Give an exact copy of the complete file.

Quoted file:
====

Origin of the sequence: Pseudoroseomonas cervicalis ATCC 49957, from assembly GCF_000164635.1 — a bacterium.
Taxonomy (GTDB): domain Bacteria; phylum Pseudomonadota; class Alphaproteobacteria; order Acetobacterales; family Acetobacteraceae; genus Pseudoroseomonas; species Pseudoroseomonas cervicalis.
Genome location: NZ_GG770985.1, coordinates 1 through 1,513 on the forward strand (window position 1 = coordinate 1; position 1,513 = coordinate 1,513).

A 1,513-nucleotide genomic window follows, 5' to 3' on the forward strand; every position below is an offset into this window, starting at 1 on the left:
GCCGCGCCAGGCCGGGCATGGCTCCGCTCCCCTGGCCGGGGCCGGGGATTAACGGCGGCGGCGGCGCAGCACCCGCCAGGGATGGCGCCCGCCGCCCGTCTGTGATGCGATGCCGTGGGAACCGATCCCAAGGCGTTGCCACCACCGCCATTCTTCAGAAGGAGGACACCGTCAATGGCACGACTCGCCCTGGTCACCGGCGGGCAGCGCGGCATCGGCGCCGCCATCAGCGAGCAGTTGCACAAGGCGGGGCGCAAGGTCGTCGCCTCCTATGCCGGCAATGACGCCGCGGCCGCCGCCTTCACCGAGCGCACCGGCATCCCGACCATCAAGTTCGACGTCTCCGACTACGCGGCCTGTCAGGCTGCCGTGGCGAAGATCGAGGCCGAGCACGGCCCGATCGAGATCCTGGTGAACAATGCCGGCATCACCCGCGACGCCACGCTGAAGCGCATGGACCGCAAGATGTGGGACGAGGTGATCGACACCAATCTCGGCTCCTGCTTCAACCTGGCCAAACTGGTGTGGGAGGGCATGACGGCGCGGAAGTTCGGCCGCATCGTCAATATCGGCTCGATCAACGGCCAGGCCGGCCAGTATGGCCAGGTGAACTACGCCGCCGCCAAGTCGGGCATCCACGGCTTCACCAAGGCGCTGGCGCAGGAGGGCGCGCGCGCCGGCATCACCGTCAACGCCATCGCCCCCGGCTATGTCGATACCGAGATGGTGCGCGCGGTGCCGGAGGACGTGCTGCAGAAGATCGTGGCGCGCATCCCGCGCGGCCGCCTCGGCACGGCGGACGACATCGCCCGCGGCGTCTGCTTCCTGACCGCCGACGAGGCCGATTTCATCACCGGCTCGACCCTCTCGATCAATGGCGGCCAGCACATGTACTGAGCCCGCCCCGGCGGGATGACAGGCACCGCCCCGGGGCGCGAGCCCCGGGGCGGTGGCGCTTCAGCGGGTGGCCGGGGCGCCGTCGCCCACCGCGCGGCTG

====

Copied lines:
Origin of the sequence: Pseudoroseomonas cervicalis ATCC 49957, from assembly GCF_000164635.1 — a bacterium.
Taxonomy (GTDB): domain Bacteria; phylum Pseudomonadota; class Alphaproteobacteria; order Acetobacterales; family Acetobacteraceae; genus Pseudoroseomonas; species Pseudoroseomonas cervicalis.
Genome location: NZ_GG770985.1, coordinates 1 through 1,513 on the forward strand (window position 1 = coordinate 1; position 1,513 = coordinate 1,513).

A 1,513-nucleotide genomic window follows, 5' to 3' on the forward strand; every position below is an offset into this window, starting at 1 on the left:
GCCGCGCCAGGCCGGGCATGGCTCCGCTCCCCTGGCCGGGGCCGGGGATTAACGGCGGCGGCGGCGCAGCACCCGCCAGGGATGGCGCCCGCCGCCCGTCTGTGATGCGATGCCGTGGGAACCGATCCCAAGGCGTTGCCACCACCGCCATTCTTCAGAAGGAGGACACCGTCAATGGCACGACTCGCCCTGGTCACCGGCGGGCAGCGCGGCATCGGCGCCGCCATCAGCGAGCAGTTGCACAAGGCGGGGCGCAAGGTCGTCGCCTCCTATGCCGGCAATGACGCCGCGGCCGCCGCCTTCACCGAGCGCACCGGCATCCCGACCATCAAGTTCGACGTCTCCGACTACGCGGCCTGTCAGGCTGCCGTGGCGAAGATCGAGGCCGAGCACGGCCCGATCGAGATCCTGGTGAACAATGCCGGCATCACCCGCGACGCCACGCTGAAGCGCATGGACCGCAAGATGTGGGACGAGGTGATCGACACCAATCTCGGCTCCTGCTTCAACCTGGCCAAACTGGTGTGGGAGGGCATGACGGCGCGGAAGTTCGGCCGCATCGTCAATATCGGCTCGATCAACGGCCAGGCCGGCCAGTATGGCCAGGTGAACTACGCCGCCGCCAAGTCGGGCATCCACGGCTTCACCAAGGCGCTGGCGCAGGAGGGCGCGCGCGCCGGCATCACCGTCAACGCCATCGCCCCCGGCTATGTCGATACCGAGATGGTGCGCGCGGTGCCGGAGGACGTGCTGCAGAAGATCGTGGCGCGCATCCCGCGCGGCCGCCTCGGCACGGCGGACGACATCGCCCGCGGCGTCTGCTTCCTGACCGCCGACGAGGCCGATTTCATCACCGGCTCGACCCTCTCGATCAATGGCGGCCAGCACATGTACTGAGCCCGCCCCGGCGGGATGACAGGCACCGCCCCGGGGCGCGAGCCCCGGGGCGGTGGCGCTTCAGCGGGTGGCCGGGGCGCCGTCGCCCACCGCGCGGCTG